Shares sold for TT$22 on Monday 15th July 2013 almost immediately hit a high of TT$42. Without lifting a finger these new shareholders almost doubled the value of their shares. If only an increase in wages could be so easy.

Reports are that dividend payments will be semi-annual, and range between 45 and 55 per cent of the profit after tax. With FCB's 2013 Annual Report showing a profit after tax amounted to $606.5 million some $121 million that could be used to improve public health care is being taken by the few at the expense of the many.

The Credit Suisse Research Institute's '2011 Global Wealth Report' shows that less than 1% of the world’s adult population own 38.5% of global household wealth. This grossly unequal distribution of wealth is typically reflected in most countries.

By moving assets from the public to the private sector, which is what happens when Governments privatise our state enterprises and contract out work, we are adding to the gap between the rich and poor.

Rather than selling our public assets, the Government should be taking in to public ownership key parts of the economy, such as the balance of the oil industry, natural gas and the banks, so that the wealth of the country can be used for the benefit of us all and not the profit of the few.


posted 29 Apr 2014 07:08 by Gerry Kangalee   [ updated 29 Apr 2014 07:20 ]



Ever since the development of capitalism in the late eighteenth and early nineteenth centuries, workers have struggled to improve their conditions of life through combining in unions. A major focus of the struggles of workers has been to reduce the length of the working day. In those days workers used to work sixteen hours per day and through a series of bitter struggles they were able to reduce the working day to ten hours.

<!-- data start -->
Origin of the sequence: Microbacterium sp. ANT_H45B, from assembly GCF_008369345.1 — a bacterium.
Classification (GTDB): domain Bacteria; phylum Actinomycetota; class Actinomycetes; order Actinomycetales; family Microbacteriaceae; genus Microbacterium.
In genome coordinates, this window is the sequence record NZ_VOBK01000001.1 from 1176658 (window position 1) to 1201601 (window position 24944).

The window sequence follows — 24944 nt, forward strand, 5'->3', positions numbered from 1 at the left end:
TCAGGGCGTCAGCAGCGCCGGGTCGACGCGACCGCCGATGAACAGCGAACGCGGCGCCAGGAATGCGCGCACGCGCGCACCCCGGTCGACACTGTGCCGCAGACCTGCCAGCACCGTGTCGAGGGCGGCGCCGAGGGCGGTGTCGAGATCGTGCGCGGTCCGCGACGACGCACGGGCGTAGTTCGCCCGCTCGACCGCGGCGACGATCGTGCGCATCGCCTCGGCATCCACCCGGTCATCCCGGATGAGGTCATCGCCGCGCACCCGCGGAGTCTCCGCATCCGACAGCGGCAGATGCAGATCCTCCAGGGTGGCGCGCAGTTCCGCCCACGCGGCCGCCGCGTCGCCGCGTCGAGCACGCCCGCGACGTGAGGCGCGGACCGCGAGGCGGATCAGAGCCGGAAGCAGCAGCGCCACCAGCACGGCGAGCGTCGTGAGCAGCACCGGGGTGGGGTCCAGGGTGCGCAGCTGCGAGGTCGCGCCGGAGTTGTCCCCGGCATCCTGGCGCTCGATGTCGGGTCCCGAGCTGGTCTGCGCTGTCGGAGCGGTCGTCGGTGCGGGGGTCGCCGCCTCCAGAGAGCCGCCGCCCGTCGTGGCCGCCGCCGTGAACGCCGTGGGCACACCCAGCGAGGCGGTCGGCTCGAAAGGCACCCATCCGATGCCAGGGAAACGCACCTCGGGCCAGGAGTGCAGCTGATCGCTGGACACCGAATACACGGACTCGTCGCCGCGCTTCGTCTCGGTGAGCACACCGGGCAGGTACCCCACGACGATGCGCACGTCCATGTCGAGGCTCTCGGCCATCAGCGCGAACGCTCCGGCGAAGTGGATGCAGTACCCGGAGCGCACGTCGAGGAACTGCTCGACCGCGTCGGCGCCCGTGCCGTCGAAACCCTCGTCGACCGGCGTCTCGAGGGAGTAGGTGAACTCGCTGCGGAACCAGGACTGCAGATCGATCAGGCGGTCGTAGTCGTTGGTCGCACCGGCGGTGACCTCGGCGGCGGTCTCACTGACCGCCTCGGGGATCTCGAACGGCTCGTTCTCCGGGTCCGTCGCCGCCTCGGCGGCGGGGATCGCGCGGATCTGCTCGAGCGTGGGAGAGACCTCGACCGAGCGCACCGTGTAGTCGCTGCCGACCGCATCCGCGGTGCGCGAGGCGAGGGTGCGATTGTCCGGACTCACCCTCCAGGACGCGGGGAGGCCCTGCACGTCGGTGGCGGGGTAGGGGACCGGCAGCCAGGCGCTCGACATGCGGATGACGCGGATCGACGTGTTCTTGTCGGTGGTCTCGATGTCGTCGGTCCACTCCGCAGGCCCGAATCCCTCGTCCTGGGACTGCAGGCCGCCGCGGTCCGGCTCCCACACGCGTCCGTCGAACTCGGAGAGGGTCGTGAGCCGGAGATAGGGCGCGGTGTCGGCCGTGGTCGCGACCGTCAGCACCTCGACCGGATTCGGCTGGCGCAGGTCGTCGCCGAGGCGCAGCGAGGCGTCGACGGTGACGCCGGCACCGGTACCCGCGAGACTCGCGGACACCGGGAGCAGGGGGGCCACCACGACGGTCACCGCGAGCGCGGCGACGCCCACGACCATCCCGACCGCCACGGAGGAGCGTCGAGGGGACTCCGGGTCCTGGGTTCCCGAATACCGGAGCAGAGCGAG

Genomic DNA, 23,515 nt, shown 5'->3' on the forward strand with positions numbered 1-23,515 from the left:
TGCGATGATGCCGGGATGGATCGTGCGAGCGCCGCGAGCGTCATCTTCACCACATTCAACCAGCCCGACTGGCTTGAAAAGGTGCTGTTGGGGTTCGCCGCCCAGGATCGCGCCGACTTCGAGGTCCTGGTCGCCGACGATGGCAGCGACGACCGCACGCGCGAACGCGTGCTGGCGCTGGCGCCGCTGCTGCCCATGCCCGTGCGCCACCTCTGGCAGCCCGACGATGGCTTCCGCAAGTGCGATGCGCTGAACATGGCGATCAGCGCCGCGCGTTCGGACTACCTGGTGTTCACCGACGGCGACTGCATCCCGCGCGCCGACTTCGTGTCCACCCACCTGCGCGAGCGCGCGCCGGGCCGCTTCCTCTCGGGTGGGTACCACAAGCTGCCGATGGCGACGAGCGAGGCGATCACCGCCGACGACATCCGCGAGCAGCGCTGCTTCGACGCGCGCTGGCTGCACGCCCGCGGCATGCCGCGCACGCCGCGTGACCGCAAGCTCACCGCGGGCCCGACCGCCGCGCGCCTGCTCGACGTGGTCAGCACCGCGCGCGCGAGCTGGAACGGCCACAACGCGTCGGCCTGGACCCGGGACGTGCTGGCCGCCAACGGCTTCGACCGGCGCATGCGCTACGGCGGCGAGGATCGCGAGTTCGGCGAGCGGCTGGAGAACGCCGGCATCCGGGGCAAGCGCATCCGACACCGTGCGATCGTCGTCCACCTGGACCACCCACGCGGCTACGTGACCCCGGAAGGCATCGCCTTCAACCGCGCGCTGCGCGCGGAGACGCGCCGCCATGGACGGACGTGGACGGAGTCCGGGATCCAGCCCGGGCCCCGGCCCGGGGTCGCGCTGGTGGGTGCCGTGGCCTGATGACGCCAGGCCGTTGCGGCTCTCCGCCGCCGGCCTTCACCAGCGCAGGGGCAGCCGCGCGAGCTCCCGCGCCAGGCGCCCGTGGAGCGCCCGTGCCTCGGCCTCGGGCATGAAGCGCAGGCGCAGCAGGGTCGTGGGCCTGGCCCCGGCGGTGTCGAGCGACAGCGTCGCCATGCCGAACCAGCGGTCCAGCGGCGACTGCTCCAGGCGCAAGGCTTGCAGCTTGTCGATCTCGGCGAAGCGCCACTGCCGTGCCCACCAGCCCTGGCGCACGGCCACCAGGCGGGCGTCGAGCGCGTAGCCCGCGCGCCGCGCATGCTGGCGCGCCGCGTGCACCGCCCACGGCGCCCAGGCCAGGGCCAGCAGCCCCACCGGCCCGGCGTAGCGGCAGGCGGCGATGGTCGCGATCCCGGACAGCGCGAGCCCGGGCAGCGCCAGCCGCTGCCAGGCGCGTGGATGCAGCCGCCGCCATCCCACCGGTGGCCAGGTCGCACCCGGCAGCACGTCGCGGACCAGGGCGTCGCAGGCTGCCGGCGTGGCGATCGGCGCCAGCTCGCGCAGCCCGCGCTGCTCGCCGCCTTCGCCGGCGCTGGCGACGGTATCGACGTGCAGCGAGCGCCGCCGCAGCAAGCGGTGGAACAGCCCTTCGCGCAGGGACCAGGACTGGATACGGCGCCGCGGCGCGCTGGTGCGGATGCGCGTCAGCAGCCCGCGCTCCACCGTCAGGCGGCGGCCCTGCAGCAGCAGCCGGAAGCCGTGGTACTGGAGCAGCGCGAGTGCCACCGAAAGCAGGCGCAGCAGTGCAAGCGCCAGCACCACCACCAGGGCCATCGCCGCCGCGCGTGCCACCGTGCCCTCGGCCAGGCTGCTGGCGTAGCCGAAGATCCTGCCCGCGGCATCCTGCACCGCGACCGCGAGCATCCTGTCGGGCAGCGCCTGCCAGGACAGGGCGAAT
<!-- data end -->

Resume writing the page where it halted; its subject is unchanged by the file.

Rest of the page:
In the 1850’s Australian workers set the objective of an eight hour workday declaring eight hours for work; eight hours for recreation and eight hours for rest. This slogan became popular throughout the international labour movement 

In 1884, the U.S. Federation of Organized Trade and Labor Unions declared that from May 1st, 1886, an eight hour workday would be the full and legal workday for all U.S. workers. Of course the capitalists did not comply 

On May 1st, 1886; hundreds of thousands of workers throughout the USA came out into the streets in a general strike to force the bosses to implement the eight-hour working day. On May 3 the Chicago police opened fire on unarmed striking workers at the McCormick Reaper Works, killing six workers and wounding untold numbers. 

On May 4, the International Working Peoples' Association organized a rally at Haymarket Square to protest the continuing police brutality against striking workers. Armed police attacked the workers. Many workers were killed and seven policemen. Eight activists were arrested on charges of "inciting riot" and murder. Four of them: Albert Parsons, August Spies, George Engel and Adolph Fisher were executed. 
In July 1889 the International Congress of Paris adopted May 1st as the International Socialist holiday to commemorate the Haymarket martyrs. On May 1st 1890 mass demonstrations and strikes were held throughout the world, wherever the workers movement was organised.